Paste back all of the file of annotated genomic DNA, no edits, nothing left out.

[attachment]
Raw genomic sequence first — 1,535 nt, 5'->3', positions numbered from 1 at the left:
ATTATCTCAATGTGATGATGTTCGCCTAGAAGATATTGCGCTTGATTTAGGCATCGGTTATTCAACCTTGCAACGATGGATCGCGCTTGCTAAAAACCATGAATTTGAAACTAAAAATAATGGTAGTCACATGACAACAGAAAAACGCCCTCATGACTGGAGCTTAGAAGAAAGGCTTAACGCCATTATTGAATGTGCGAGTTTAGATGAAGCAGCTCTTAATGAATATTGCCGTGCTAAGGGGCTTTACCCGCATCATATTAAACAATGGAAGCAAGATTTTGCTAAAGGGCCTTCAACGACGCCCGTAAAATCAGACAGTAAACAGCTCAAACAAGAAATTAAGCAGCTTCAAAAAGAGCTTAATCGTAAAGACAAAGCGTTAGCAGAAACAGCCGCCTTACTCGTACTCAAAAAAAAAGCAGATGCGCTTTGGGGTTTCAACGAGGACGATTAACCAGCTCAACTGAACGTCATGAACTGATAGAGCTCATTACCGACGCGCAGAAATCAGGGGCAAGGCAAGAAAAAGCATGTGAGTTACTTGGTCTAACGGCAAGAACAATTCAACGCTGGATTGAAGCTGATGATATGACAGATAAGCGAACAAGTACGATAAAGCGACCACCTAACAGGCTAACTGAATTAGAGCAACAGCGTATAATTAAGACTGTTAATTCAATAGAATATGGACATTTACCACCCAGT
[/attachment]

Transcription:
Raw genomic sequence first — 1,535 nt, 5'->3', positions numbered from 1 at the left:
ATTATCTCAATGTGATGATGTTCGCCTAGAAGATATTGCGCTTGATTTAGGCATCGGTTATTCAACCTTGCAACGATGGATCGCGCTTGCTAAAAACCATGAATTTGAAACTAAAAATAATGGTAGTCACATGACAACAGAAAAACGCCCTCATGACTGGAGCTTAGAAGAAAGGCTTAACGCCATTATTGAATGTGCGAGTTTAGATGAAGCAGCTCTTAATGAATATTGCCGTGCTAAGGGGCTTTACCCGCATCATATTAAACAATGGAAGCAAGATTTTGCTAAAGGGCCTTCAACGACGCCCGTAAAATCAGACAGTAAACAGCTCAAACAAGAAATTAAGCAGCTTCAAAAAGAGCTTAATCGTAAAGACAAAGCGTTAGCAGAAACAGCCGCCTTACTCGTACTCAAAAAAAAAGCAGATGCGCTTTGGGGTTTCAACGAGGACGATTAACCAGCTCAACTGAACGTCATGAACTGATAGAGCTCATTACCGACGCGCAGAAATCAGGGGCAAGGCAAGAAAAAGCATGTGAGTTACTTGGTCTAACGGCAAGAACAATTCAACGCTGGATTGAAGCTGATGATATGACAGATAAGCGAACAAGTACGATAAAGCGACCACCTAACAGGCTAACTGAATTAGAGCAACAGCGTATAATTAAGACTGTTAATTCAATAGAATATGGACATTTACCACCCAGT